Category Archives: 3. News You Can Use

Emojis Cause Workplace Confusion

A whopping 71 percent of Americans add digital images such as emojis or GIFs when using mobile messaging apps. While such use may not cause ☹️ when sent between friends, the practice is causing many a 😰 in HR departments across American businesses. Why? The cutesy icons have now become evidence in certain workplace lawsuits. 😩

The problem lies in emojis’ inherent subjectivity—what’s funny to you may be offensiveto me. Perhaps that is why 39 percent of senior managers surveyed by Robert Half said that using emojis was unprofessional. However, in the same survey, 61 percent stated that using the images in work communication was okay “in certain situations.”

Clearly, a lack of consensus about if and when to use digital images pervades the workplace, and researchers are investigating just how the ubiquitous icons can cause chaos. Some findings show that emoji use affects the sender’s workplace persona by conveying a lack of seriousness. In fact, researchers in Israel found that use of emojis increased the perception of a sender’s incompetence. However, the data also found those reactions tend to be influenced by the level of formality in the communication, once again leaving emoji use problematical.

Even more serious, however, is that emojis have exacerbated sexual harassment issues, says Kelly Hughes, an attorney at the national legal firm Ogletree Deakins. Employees sending messages rife with heart or kissy face emojis open themselves up to harassment charges by creating what could be interpreted as a hostile work environment. This is especially true if the emojis are used to convey inappropriate thoughts. These types of messages end up putting employers at risk because workplace communication can be used as evidence in lawsuits against organizations.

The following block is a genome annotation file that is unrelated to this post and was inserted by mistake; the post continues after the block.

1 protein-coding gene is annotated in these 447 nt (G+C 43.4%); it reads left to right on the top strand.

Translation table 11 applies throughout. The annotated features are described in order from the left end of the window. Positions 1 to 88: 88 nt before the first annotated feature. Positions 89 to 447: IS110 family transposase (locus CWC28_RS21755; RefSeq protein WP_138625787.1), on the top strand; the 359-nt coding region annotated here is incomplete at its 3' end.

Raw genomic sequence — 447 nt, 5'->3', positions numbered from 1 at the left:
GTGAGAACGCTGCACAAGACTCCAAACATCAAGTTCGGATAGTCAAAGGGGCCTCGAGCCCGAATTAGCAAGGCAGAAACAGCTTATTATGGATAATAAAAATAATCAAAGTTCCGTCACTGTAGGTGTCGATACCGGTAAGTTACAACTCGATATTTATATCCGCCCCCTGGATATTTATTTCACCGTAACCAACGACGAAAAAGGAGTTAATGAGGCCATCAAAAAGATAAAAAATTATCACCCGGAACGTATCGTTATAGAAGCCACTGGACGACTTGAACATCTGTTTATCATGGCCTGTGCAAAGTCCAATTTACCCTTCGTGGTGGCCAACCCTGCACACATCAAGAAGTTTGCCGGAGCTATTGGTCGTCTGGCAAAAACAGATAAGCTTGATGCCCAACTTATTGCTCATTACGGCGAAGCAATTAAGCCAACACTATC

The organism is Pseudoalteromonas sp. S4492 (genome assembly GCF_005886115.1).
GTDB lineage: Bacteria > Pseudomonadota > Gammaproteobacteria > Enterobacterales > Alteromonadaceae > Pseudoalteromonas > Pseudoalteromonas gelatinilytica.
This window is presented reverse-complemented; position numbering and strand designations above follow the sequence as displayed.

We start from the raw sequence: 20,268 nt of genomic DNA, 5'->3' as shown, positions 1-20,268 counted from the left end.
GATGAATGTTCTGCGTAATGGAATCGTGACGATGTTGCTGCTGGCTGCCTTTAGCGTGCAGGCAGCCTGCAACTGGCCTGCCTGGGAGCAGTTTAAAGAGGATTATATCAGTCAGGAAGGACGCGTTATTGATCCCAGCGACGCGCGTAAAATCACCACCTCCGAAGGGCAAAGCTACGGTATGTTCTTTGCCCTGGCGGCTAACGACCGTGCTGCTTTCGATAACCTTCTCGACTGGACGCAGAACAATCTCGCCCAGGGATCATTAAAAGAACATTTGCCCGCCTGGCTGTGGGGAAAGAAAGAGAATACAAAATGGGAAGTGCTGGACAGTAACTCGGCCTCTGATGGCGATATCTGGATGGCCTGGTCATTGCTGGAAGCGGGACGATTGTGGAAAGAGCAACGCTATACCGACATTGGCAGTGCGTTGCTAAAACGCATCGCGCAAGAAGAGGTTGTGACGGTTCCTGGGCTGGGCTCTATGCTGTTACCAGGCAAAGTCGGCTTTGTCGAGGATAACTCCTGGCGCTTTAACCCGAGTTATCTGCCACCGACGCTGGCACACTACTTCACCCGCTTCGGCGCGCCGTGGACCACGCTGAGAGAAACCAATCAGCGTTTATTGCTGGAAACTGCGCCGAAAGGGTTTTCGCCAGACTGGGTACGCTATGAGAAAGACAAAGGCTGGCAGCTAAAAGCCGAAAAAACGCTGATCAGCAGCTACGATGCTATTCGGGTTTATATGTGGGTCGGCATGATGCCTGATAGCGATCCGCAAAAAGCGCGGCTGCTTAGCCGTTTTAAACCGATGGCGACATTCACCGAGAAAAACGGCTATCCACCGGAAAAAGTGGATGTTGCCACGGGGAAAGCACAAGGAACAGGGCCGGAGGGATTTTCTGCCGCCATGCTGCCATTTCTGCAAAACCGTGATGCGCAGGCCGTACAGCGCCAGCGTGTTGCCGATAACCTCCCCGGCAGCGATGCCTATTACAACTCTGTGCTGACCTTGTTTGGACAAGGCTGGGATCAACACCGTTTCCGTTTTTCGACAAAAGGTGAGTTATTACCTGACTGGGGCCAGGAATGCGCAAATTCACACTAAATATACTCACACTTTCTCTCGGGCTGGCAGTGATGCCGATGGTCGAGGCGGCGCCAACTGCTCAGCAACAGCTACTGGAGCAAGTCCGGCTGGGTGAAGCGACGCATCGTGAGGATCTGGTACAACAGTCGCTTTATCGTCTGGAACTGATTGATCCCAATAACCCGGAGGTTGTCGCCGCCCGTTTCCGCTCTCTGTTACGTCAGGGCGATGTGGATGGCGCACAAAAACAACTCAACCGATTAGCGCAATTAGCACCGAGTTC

It’s no wonder employers are 😩.

Discussion

  1. Describe an acceptable situation for sending a message with an emoji to your boss.
  2. List some emojis that could be misinterpreted.
  3. Should firms create policies controlling the use of emojis in business communication?

–From Workforce

The Zen of Interviewing

No matter how perfect your résumé is, you won’t land the job without also nailing an interview. Experts offer advice about how to answer some of the most common interview questions you’re likely to encounter.

Tell me about yourself. This interview favorite is open-ended by design to test the interviewee’s ability to communicate well. Career coach Donald Walsh cautions job candidates to avoid the typical answer, I am a hard worker, noting that no organization would want to hire a lazy worker. Nor should you interpret the open-ended question as an invitation to tell your life story or to rehash your résumé. Walsh advises going beyond buzzwords and clichéd answers to instead summarize talents and skills without delving too deeply into your personal life. He suggests using a “listicle” that melds skills related to the job with witty responses: I was the fourth of four children, so I learned early how solve problems.

What are your weaknesses? Experts call this tricky question a landmine. To say you have no weaknesses is ridiculous; to offer up deal-killers (I’m massively disorganized) is also unwise. Still, honesty is the best policy. For example, if you have trouble organizing yourself, talk about the ways you compensate for the issue (adhering to your Google calendar or the like.) However, if you are indeed massively disorganized and a key component of the position requires organizational skills, why are you wasting your time and the interviewer’s? Finally, know that you won’t fool a hiring manager if you take a strength and try to masquerade it as a weakness (I work too hard.)